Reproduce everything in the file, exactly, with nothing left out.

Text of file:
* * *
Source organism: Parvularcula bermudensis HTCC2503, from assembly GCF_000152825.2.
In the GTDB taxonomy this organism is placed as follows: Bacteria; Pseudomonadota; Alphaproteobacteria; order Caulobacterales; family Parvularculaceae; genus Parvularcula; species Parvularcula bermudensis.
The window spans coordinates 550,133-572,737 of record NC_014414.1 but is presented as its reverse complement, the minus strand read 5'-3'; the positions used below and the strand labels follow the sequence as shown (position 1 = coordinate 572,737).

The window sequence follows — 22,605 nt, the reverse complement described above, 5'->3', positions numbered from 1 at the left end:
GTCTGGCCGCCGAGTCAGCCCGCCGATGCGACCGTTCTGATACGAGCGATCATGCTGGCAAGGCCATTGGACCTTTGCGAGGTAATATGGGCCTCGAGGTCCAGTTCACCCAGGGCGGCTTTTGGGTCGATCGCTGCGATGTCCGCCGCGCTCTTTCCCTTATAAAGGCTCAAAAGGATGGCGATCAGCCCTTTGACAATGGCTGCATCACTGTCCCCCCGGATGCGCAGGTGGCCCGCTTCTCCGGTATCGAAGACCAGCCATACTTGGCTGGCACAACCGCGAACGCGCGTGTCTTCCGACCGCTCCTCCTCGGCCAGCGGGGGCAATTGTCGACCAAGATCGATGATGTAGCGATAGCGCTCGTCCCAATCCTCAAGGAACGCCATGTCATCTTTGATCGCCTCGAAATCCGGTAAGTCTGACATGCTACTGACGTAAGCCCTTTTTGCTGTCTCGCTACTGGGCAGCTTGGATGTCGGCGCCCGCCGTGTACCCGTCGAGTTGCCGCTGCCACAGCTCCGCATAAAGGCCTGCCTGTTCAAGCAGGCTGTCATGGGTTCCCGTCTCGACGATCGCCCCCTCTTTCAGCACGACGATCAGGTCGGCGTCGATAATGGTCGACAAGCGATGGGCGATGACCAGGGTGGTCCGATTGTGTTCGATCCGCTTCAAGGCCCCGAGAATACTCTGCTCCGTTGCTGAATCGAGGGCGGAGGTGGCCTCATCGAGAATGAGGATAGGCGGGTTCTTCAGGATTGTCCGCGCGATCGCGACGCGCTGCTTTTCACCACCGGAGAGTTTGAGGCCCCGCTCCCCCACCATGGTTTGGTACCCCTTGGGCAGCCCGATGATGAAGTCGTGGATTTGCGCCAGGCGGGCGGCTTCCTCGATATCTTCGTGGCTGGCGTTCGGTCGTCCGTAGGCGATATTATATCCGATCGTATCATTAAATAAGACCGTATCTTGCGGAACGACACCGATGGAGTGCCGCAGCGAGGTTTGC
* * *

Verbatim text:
Source organism: Parvularcula bermudensis HTCC2503, from assembly GCF_000152825.2.
In the GTDB taxonomy this organism is placed as follows: Bacteria; Pseudomonadota; Alphaproteobacteria; order Caulobacterales; family Parvularculaceae; genus Parvularcula; species Parvularcula bermudensis.
The window spans coordinates 550,133-572,737 of record NC_014414.1 but is presented as its reverse complement, the minus strand read 5'-3'; the positions used below and the strand labels follow the sequence as shown (position 1 = coordinate 572,737).

The window sequence follows — 22,605 nt, the reverse complement described above, 5'->3', positions numbered from 1 at the left end:
GTCTGGCCGCCGAGTCAGCCCGCCGATGCGACCGTTCTGATACGAGCGATCATGCTGGCAAGGCCATTGGACCTTTGCGAGGTAATATGGGCCTCGAGGTCCAGTTCACCCAGGGCGGCTTTTGGGTCGATCGCTGCGATGTCCGCCGCGCTCTTTCCCTTATAAAGGCTCAAAAGGATGGCGATCAGCCCTTTGACAATGGCTGCATCACTGTCCCCCCGGATGCGCAGGTGGCCCGCTTCTCCGGTATCGAAGACCAGCCATACTTGGCTGGCACAACCGCGAACGCGCGTGTCTTCCGACCGCTCCTCCTCGGCCAGCGGGGGCAATTGTCGACCAAGATCGATGATGTAGCGATAGCGCTCGTCCCAATCCTCAAGGAACGCCATGTCATCTTTGATCGCCTCGAAATCCGGTAAGTCTGACATGCTACTGACGTAAGCCCTTTTTGCTGTCTCGCTACTGGGCAGCTTGGATGTCGGCGCCCGCCGTGTACCCGTCGAGTTGCCGCTGCCACAGCTCCGCATAAAGGCCTGCCTGTTCAAGCAGGCTGTCATGGGTTCCCGTCTCGACGATCGCCCCCTCTTTCAGCACGACGATCAGGTCGGCGTCGATAATGGTCGACAAGCGATGGGCGATGACCAGGGTGGTCCGATTGTGTTCGATCCGCTTCAAGGCCCCGAGAATACTCTGCTCCGTTGCTGAATCGAGGGCGGAGGTGGCCTCATCGAGAATGAGGATAGGCGGGTTCTTCAGGATTGTCCGCGCGATCGCGACGCGCTGCTTTTCACCACCGGAGAGTTTGAGGCCCCGCTCCCCCACCATGGTTTGGTACCCCTTGGGCAGCCCGATGATGAAGTCGTGGATTTGCGCCAGGCGGGCGGCTTCCTCGATATCTTCGTGGCTGGCGTTCGGTCGTCCGTAGGCGATATTATATCCGATCGTATCATTAAATAAGACCGTATCTTGCGGAACGACACCGATGGAGTGCCGCAGCGAGGTTTGC